How marketers can navigate the new ‘over the top’ video ecosystem

Michael A. M. Davies is Chairman of Endeavour Partners and Senior Lecturer at MIT and London Business School.

Consuming video content is a very different experience today than it was five years ago, with many more options beyond traditional cable. For one, watching a video online is now a reliable, easy and truly mobile experience, due to the strength of broadband infrastructure. Content is now legally available over the Internet from a variety of “over the top” services (OTT), services like Netflix, Hulu, HBO Go and Amazon Instant Video, to name a few.

Cued by the greater number of alternative options, cable subscribers and advertisers are turning a critical eye to traditional video distribution. Transforming the cable industry by leveraging OTT technologies and new business models will create happier consumers, more profitable advertising, and a more efficient system overall. Here’s how:

OTT enables cable-free content
OTT refers to delivery of video, audio and other media over the Internet without a traditional pay-TV operator or free-to-air broadcaster being involved in the control or distribution of the content. OTT allows a consumer to watch a single program or episode easily. Originally, OTT video was streamed to PCs. It’s now delivered via set-top boxes such as Roku, Apple TV, Chromecast, Amazon Fire TV or via game consoles. This move has happened in parallel with increasing consumption of media on mobile devices.

The distinguishing factor for OTT is the degree to which cable companies participate. In the traditional model, a cable company sells both content and distribution channels. However, in the OTT model, a third party (like Netflix) sells the content, and the consumer uses the Internet (which they purchased from a cable company) to access it. The name over the top refers to the fact that content distribution occurs “on top” of existing infrastructure.

OTT is changing consumer behavior
Consumers can now reliably access their content wherever they can access the Internet, and they have shown that they are happy to pay for the privilege. While there is still a prime time for television consumption, viewers are the ones setting the schedule and choosing what they watch, not cable providers.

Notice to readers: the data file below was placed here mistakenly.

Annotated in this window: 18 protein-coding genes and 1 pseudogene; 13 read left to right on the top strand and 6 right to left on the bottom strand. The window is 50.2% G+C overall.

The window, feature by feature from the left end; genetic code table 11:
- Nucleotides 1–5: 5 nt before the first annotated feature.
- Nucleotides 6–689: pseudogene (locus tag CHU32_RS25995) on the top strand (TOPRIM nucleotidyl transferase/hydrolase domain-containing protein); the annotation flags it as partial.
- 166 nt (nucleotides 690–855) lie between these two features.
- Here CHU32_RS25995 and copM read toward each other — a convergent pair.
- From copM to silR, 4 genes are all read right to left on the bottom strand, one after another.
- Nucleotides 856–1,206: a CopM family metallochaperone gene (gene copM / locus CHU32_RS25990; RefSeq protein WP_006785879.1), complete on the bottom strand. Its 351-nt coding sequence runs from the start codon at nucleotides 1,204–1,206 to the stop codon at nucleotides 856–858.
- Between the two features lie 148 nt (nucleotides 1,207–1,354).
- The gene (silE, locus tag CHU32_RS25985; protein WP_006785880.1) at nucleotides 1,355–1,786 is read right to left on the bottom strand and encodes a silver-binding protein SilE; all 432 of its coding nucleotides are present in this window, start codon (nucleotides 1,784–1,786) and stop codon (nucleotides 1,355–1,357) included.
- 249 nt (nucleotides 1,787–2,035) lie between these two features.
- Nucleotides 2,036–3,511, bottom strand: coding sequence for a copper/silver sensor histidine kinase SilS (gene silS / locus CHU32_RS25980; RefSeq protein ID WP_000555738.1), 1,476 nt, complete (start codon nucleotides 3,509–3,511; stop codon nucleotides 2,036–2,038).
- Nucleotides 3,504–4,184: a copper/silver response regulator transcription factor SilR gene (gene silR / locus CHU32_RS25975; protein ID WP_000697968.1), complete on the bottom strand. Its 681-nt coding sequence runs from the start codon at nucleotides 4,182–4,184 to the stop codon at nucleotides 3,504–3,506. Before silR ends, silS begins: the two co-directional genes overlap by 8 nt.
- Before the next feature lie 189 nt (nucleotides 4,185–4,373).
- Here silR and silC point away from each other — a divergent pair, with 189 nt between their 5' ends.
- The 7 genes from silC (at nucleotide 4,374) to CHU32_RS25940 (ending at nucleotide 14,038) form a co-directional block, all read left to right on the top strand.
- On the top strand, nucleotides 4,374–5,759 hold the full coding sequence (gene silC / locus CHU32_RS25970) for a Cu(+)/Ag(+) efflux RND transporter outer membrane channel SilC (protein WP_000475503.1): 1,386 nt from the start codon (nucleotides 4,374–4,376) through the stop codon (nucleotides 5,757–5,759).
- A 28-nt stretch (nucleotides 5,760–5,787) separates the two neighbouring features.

Due to the increased number of legal options, the development of set-top boxes like the Roku 3 and the ever-rising costs of cable, many consumers are opting to become “cord cutters” — severing ties with their cable companies and enjoying all of their media through OTT services. And we’re even seeing the emergence of “cord nevers” who choose to go completely TV-free.

The pros and cons of a la carte cable
But there’s still a large contingent of video consumers who are not “cord cutting” or abandoning traditional distribution methods and who are very dissatisfied with cable prices and legacy bundling models. Many would prefer to purchase their cable media a la carte, buying only the channels — or the programs — they want instead of having to pay for a bundle of channels that they have no interest in.

The pros and cons of unbundling cable are being hotly debated. To unbundle cable on traditional infrastructure and let consumers purchase channels individually would be less lucrative for cable companies. It would also leave advertisers in largely the same position they’re in now, having to rely on opaque transactional models, buying media on a CPM basis, dependent on Nielsen ratings, with few options for reaching a more targeted audience. There’s a good deal of dissatisfaction in the air. Something’s got to give. So what are the options?

Cable needs to adapt to the needs of consumers and marketers
Cable companies could (and should) completely revamp their model to imitate that of OTT services, implementing a system in which channels and program slots are browsed through an interface and paid for per-use (think Amazon Video, for example). Consumers would ideally be able to discover content as they do when exploring other OTT services, as opposed to purchasing channels ahead of time in pre-set packages.

This shift would allow advertisers a more pointed and informed view of their audience than the current model does, creating a fertile ground for innovation in the televised ad space. Distributors would also be able to construct appropriate pricing models, based on more accurate viewership measures.

If cable companies aren’t able to find a solution to the unbundling dilemma, it is possible that they will be supplanted by another player in the OTT space. The difficulty for consumers at this point is maintaining several OTT service accounts (a Hulu account, a Netflix account and an iTunes account, for example) in order to meet all their viewing needs. When an OTT service emerges that can unify and manage other content providers, consumer and advertiser demand will fast-forward our transition into the new world of content.

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